Yes, Quantitative Tightening Really Is Happening
The Fed is executing QT exactly as it promised, even if it may not appear that way. Fed data seems to indicate that they are not hitting their monthly QT targets (or maybe even purchasing more assets), but such conclusions reveal an inherent misunderstanding of certain details of the Fed’s balance sheet. This post seeks to dispel this misunderstanding by showing how Treasury Inflation Protected securities (TIPsa) adjustments inflate the size of the Fed’s Treasury holdings, and how the timing of MBS purchases settle obscure declines in Fed MBS holdings. QT is in train, and it will become even clearer when the pace picks up in September.
Fed is Not Buying Treasuries
The Fed’s Treasury portfolio continued to grow even after QE due to principal adjustments from TIPs, a type of Treasury intended to protect the investor from inflation by adjusting the principal of the security each month by CPI. For example, $100 principal invested in TIPs would be adjusted to $110 principal after a year of 10% inflation. The Fed’s $370 billion holdings of TIPs is increasing due to elevated inflation, which is also separately broken out as “inflation compensation.” That growth in turn shows up as small but steady increases in the total Treasury holdings.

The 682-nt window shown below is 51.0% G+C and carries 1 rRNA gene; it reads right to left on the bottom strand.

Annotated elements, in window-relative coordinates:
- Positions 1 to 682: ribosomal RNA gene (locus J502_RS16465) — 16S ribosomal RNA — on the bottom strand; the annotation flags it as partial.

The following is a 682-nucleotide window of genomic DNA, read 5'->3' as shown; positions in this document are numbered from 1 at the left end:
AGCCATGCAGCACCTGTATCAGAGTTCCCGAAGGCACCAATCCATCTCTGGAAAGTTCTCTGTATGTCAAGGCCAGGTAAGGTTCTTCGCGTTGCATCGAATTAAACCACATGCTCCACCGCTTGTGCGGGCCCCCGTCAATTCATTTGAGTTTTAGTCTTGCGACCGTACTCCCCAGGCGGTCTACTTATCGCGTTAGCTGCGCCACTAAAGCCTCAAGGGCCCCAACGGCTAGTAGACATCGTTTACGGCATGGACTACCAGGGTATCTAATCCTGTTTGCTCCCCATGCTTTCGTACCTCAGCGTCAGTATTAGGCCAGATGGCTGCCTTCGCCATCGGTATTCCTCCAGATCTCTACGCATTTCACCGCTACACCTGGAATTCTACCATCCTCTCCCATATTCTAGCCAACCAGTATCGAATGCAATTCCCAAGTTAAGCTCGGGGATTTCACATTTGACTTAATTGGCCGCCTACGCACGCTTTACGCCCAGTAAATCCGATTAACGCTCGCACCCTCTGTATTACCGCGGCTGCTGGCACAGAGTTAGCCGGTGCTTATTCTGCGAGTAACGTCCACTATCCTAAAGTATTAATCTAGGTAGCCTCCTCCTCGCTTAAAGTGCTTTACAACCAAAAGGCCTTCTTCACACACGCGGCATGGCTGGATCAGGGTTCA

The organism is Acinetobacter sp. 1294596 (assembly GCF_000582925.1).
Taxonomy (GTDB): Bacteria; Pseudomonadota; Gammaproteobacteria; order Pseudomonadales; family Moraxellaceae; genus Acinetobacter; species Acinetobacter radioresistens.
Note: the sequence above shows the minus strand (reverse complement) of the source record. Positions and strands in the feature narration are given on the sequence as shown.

Since the advent of QT, Fed Treasury holdings have dropped steadily at a rate equal to the monthly QT cap. Fed Treasuries holdings decline discretely on mid-month and month-end because those periods are the time of month when most Treasuries mature. Mid-month and month-end are also the periods when newly issued Treasury securities are settled, allowing investors to easily roll over their maturing holdings into newly issued Treasuries. The Fed also reinvests any maturing Treasury principal in excess of its QT cap into newly issued Treasuries.
MBS Holdings Really Are Declining
The Fed’s MBS holdings are decreasing, even if this is obscured by the sawtooth pattern of its holdings, which arises from the repayment and settlement schedule of MBS, wherein MBS bonds receive principal repayments on the 25th of the month and newly purchased MBS settle on the 15th of the month. The spikes in Fed MBS holdings arise from the settlement of newly purchased MBS; the declines are due to principal repayments. The Fed is still receiving MBS principal repayments each month that must be reinvested, so its MBS holdings continue to show periodic spikes even as overall MBS holdings are declining.